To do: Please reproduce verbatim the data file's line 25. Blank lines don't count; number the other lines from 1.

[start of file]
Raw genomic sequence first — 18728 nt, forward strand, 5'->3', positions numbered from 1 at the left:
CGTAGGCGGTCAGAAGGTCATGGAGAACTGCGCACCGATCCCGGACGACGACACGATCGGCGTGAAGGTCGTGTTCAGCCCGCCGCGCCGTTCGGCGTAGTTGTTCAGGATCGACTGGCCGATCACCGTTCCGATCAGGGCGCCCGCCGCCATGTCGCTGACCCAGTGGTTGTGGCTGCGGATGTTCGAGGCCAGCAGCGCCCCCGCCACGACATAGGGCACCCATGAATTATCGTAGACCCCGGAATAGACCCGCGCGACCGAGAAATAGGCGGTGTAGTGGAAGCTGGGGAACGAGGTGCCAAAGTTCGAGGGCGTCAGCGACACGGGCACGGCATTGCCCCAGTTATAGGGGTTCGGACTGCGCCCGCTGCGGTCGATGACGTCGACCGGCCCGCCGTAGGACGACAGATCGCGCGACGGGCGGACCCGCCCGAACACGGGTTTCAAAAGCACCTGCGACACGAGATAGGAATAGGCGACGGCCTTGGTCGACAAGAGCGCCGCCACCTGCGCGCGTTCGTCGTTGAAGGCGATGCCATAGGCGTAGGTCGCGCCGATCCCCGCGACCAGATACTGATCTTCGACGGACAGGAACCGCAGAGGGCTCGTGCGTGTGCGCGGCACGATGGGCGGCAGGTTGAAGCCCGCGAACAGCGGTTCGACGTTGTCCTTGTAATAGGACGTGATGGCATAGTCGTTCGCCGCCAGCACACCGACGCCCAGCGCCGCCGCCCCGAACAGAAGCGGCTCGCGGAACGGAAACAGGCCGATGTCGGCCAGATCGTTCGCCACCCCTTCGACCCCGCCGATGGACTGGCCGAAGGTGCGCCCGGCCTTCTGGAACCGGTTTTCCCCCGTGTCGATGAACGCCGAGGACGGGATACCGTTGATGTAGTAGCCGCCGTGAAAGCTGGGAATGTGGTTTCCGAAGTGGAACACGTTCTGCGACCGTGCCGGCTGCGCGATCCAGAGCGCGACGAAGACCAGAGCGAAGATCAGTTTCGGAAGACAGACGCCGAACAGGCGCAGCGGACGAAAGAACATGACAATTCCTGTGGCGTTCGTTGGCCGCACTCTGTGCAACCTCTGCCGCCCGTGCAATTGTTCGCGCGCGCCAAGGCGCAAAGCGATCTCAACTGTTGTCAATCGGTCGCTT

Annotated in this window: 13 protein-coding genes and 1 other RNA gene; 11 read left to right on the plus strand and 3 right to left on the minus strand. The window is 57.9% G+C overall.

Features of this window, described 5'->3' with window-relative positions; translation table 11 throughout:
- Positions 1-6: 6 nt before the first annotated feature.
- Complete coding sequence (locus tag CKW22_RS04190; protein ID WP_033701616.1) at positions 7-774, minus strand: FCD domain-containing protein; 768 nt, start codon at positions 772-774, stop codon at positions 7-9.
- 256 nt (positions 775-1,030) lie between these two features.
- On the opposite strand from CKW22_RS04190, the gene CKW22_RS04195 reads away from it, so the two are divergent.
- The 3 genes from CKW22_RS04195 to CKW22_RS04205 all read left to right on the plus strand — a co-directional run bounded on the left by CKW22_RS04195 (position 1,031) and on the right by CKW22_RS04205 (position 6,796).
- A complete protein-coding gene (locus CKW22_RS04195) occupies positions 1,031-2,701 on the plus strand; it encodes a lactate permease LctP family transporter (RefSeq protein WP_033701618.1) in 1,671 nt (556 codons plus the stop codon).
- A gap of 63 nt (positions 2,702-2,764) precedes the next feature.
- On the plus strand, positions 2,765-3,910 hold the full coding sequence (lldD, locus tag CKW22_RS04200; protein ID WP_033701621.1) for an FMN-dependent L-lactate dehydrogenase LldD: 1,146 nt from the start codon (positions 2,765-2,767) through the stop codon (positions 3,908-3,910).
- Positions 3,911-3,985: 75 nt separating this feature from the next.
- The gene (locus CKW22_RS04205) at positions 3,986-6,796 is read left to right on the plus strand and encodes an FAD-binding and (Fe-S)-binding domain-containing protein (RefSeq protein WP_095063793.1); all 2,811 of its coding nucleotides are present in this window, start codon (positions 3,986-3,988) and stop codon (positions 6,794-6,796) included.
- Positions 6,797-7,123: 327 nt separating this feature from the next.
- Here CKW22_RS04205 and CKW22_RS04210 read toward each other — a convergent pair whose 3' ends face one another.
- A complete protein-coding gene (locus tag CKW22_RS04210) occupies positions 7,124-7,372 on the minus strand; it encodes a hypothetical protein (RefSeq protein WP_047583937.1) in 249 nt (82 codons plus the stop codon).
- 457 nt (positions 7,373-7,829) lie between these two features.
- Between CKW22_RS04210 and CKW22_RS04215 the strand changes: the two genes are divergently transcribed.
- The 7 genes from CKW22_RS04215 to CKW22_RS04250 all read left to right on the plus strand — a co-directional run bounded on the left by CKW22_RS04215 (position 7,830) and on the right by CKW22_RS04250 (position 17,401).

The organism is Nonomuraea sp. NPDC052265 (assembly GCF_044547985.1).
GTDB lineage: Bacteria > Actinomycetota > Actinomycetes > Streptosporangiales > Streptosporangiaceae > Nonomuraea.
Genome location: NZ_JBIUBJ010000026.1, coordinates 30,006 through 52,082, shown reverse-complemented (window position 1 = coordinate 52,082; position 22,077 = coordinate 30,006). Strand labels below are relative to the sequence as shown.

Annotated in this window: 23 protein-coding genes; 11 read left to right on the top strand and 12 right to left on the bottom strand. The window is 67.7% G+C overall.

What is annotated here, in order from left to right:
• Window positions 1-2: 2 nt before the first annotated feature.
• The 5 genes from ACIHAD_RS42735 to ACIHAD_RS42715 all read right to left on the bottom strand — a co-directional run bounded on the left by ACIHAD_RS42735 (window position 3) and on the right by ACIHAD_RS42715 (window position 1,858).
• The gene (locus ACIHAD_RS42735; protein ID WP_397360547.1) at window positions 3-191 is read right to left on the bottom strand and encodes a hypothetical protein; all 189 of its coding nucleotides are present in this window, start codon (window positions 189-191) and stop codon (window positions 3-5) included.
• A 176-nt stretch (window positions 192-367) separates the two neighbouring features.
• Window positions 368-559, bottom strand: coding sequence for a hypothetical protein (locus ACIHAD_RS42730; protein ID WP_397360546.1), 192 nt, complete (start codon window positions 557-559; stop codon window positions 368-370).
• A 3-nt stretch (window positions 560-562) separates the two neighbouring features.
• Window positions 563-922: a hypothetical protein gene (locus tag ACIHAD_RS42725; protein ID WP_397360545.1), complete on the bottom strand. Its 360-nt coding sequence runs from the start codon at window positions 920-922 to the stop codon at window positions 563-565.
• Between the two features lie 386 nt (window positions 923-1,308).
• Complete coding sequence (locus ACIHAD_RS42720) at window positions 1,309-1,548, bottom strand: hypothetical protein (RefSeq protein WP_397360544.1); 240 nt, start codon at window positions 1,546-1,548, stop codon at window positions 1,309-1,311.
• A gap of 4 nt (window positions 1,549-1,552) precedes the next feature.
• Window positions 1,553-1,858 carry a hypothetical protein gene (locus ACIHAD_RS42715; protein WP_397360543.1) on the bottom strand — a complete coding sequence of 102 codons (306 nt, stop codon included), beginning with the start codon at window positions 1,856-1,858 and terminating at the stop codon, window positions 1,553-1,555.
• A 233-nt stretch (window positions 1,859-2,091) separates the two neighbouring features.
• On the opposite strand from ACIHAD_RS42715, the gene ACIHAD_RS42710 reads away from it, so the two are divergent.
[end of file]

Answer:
What is annotated here, in order from left to right: